Leaving more growing nodes per vine at pruning (to increase vine productivity) and applying deficit irrigation strategies (to increase fruit and wine quality) are are widely used practices, particularly in high yielding vineyards under warm climate. However one may ask how those practices impact vineyard longevity and sustainability ? To better understand the impact of such practices, a team of researchers led by Pellegrino in 2014, conducted a study in a warm irrigated region. Researchers specifically investigated how those practices could impact a) carbohydrate dynamics in vegetative organs, b) plant capacity to maintain productivity and ripen fruits. Among many results, authors found that:
- Trunk carbohydrate concentrations markedly varied between seasons, highlighting the importance of interactive factors such as crop load and climate on carbon status. (For instance, high temperature or high vapor pressure deficit affect canopy’s ability to produce carbohydrate).
- Total carbohydrate pool (starch and soluble sugars) at the end of dormancy increased under lighter pruning, due to higher vine size, and greater retention of old-wood (trunk and cordons)
- Water deficit negatively impacted trunk starch concentrations in Cabernet Sauvignon. The lower trunk starch concentration under water deficit resulted in a decrease of yield components at harvest. The lowest concentrations of stored carbohydrates in trunks occurred between fruit set and véraison period, indicating that this period is critical for carbon balance. (Figure 1)
Figure 1: Water deficit (Low irrigation) decreased starch concentration (adapted from Pellegrino et al, 2014)
- Reassess at the end of each season how climate and practices have affected your vine ability to restore and maintain its pool of carbohydrate (Physiocap)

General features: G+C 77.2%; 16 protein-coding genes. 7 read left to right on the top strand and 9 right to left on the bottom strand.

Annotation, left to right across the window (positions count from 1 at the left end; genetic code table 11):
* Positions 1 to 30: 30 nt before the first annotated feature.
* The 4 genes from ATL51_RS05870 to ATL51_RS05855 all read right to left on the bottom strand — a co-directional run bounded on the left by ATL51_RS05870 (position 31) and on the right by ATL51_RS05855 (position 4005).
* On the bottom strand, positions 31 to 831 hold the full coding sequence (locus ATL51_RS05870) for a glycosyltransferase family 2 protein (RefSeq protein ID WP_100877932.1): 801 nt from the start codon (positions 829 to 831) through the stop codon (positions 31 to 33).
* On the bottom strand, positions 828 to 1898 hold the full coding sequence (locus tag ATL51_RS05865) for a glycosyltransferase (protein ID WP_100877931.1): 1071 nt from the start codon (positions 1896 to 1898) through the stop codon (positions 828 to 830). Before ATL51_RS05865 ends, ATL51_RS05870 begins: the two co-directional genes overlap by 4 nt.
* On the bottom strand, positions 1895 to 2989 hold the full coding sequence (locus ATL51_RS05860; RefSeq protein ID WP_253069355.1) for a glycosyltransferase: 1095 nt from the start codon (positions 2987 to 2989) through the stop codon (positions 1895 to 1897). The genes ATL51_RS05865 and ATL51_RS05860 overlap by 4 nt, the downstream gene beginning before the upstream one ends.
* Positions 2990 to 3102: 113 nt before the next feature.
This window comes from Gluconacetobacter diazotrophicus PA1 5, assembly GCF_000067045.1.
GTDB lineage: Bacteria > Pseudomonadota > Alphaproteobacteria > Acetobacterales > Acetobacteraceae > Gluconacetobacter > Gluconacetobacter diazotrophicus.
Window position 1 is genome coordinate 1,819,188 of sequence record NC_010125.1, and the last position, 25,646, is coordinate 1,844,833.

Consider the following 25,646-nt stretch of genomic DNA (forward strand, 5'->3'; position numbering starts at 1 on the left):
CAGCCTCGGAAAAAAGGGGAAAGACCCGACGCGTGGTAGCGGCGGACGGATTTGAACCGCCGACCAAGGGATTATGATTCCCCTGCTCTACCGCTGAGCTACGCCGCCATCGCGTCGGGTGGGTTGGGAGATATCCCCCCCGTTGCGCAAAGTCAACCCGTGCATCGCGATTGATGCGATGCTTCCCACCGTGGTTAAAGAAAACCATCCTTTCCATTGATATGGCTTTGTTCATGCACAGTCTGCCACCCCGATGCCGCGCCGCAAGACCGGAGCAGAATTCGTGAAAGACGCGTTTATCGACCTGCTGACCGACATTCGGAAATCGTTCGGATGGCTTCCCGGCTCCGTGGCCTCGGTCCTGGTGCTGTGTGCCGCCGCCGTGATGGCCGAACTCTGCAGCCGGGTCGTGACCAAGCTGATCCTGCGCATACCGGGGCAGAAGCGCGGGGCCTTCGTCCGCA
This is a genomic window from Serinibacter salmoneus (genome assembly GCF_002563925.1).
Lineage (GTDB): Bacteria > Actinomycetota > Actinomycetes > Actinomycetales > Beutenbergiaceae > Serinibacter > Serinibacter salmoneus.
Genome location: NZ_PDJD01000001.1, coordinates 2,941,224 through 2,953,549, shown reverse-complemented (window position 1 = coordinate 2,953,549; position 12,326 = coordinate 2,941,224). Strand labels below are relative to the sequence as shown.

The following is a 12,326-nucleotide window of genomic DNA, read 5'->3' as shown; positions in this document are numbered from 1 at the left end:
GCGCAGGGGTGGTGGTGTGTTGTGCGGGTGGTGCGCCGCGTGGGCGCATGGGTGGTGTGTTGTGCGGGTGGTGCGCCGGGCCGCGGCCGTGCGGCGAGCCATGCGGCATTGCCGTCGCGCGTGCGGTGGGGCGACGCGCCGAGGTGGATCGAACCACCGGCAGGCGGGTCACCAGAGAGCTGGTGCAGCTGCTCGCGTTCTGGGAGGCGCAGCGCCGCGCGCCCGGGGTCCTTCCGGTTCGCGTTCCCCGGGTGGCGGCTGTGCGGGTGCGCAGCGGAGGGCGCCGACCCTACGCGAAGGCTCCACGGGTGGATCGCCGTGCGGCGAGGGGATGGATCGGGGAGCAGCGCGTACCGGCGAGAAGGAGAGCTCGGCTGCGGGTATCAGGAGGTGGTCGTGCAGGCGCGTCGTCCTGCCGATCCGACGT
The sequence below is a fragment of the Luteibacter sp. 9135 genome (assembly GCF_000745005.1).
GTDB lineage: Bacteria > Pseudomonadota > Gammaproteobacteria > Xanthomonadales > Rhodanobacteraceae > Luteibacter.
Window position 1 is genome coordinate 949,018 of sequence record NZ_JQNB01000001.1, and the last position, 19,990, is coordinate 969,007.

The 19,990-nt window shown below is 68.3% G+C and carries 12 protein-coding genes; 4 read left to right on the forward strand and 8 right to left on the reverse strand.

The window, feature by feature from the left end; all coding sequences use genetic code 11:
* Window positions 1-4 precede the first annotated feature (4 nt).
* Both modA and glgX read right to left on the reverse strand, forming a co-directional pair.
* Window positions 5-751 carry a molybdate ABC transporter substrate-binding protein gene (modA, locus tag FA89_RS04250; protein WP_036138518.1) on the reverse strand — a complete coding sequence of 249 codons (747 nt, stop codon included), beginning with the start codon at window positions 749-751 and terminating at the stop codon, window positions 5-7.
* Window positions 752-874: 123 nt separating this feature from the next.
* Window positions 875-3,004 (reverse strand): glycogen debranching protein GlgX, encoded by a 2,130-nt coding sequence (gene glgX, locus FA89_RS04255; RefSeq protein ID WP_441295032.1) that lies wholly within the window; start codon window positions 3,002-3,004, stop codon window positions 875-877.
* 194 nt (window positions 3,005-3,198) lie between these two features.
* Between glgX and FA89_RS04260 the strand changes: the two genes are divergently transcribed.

- Monitor carefully water deficit during the period fruit set to veraison to optimize quality and quantity. If you are managing high yielding vineyard, managing water deficit too severely may result in lower starch concentration in vegetative organs, which will reduce yield. (Sap flow)
- Even if vine yield and carbohydrate status in vegetative organs varied widely between seasons, sugar allocated to berries at harvest remained remarkably stable.
In conclusion, under warm climate, vintage variations result from a combination of high climatic demand and human practices such as deficit irrigation and varying crop load. The mix of such factors will affect vineyard performance and create year to year variations. Through the monitoring of vine reserves variations you can follow the resulting effect of your farming strategy on vineyard production sustainability.
Check out our article about Rotundone mapping for more Physiocap application
The Vintage Report is a unique forum that aims to gather the industry’s most prominent vintners and scientists to discuss the previous vintage, present the latest innovative research and share technical advances in viticulture and enology.
The Vintage Report fosters innovation for sustainable advancements in winemaking through scientific presentations and lectures from the industry’s leading minds.
Check out for Vintage reports in your area here